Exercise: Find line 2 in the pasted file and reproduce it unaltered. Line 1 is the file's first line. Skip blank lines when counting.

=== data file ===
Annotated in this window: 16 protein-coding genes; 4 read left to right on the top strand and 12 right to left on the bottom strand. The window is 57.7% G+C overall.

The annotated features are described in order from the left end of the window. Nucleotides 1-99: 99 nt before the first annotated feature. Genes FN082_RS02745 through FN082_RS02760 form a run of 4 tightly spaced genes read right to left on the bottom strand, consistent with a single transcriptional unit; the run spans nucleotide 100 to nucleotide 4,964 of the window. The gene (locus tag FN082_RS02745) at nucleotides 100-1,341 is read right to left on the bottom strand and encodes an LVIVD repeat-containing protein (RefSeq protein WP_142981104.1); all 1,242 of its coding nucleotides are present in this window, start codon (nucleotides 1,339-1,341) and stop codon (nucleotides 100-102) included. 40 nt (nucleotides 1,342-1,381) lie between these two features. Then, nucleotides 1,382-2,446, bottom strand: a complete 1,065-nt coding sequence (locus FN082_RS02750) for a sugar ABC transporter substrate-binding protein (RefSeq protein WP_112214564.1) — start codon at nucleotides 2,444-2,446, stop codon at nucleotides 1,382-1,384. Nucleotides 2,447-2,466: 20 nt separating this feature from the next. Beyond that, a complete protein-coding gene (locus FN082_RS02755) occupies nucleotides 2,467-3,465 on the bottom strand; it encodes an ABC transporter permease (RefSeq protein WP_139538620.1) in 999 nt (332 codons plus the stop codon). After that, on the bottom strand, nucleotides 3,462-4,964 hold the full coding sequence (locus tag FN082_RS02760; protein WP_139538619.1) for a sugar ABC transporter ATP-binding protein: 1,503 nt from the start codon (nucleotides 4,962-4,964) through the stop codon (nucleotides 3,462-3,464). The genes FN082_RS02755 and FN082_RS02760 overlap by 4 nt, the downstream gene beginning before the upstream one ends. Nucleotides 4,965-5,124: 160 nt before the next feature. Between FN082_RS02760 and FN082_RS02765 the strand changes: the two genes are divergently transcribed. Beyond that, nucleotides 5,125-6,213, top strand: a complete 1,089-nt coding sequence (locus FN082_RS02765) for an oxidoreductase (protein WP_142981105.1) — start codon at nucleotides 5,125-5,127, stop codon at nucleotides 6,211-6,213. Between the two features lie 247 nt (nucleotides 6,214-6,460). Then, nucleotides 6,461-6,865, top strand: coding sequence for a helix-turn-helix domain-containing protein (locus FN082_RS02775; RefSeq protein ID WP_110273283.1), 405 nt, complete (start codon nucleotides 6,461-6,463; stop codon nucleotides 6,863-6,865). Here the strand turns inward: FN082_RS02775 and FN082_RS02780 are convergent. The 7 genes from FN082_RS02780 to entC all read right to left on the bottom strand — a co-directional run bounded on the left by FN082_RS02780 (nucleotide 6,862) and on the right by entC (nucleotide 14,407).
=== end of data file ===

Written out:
The annotated features are described in order from the left end of the window. Nucleotides 1-99: 99 nt before the first annotated feature. Genes FN082_RS02745 through FN082_RS02760 form a run of 4 tightly spaced genes read right to left on the bottom strand, consistent with a single transcriptional unit; the run spans nucleotide 100 to nucleotide 4,964 of the window. The gene (locus tag FN082_RS02745) at nucleotides 100-1,341 is read right to left on the bottom strand and encodes an LVIVD repeat-containing protein (RefSeq protein WP_142981104.1); all 1,242 of its coding nucleotides are present in this window, start codon (nucleotides 1,339-1,341) and stop codon (nucleotides 100-102) included. 40 nt (nucleotides 1,342-1,381) lie between these two features. Then, nucleotides 1,382-2,446, bottom strand: a complete 1,065-nt coding sequence (locus FN082_RS02750) for a sugar ABC transporter substrate-binding protein (RefSeq protein WP_112214564.1) — start codon at nucleotides 2,444-2,446, stop codon at nucleotides 1,382-1,384. Nucleotides 2,447-2,466: 20 nt separating this feature from the next. Beyond that, a complete protein-coding gene (locus FN082_RS02755) occupies nucleotides 2,467-3,465 on the bottom strand; it encodes an ABC transporter permease (RefSeq protein WP_139538620.1) in 999 nt (332 codons plus the stop codon). After that, on the bottom strand, nucleotides 3,462-4,964 hold the full coding sequence (locus tag FN082_RS02760; protein WP_139538619.1) for a sugar ABC transporter ATP-binding protein: 1,503 nt from the start codon (nucleotides 4,962-4,964) through the stop codon (nucleotides 3,462-3,464). The genes FN082_RS02755 and FN082_RS02760 overlap by 4 nt, the downstream gene beginning before the upstream one ends. Nucleotides 4,965-5,124: 160 nt before the next feature. Between FN082_RS02760 and FN082_RS02765 the strand changes: the two genes are divergently transcribed. Beyond that, nucleotides 5,125-6,213, top strand: a complete 1,089-nt coding sequence (locus FN082_RS02765) for an oxidoreductase (protein WP_142981105.1) — start codon at nucleotides 5,125-5,127, stop codon at nucleotides 6,211-6,213. Between the two features lie 247 nt (nucleotides 6,214-6,460). Then, nucleotides 6,461-6,865, top strand: coding sequence for a helix-turn-helix domain-containing protein (locus FN082_RS02775; RefSeq protein ID WP_110273283.1), 405 nt, complete (start codon nucleotides 6,461-6,463; stop codon nucleotides 6,863-6,865). Here the strand turns inward: FN082_RS02775 and FN082_RS02780 are convergent. The 7 genes from FN082_RS02780 to entC all read right to left on the bottom strand — a co-directional run bounded on the left by FN082_RS02780 (nucleotide 6,862) and on the right by entC (nucleotide 14,407).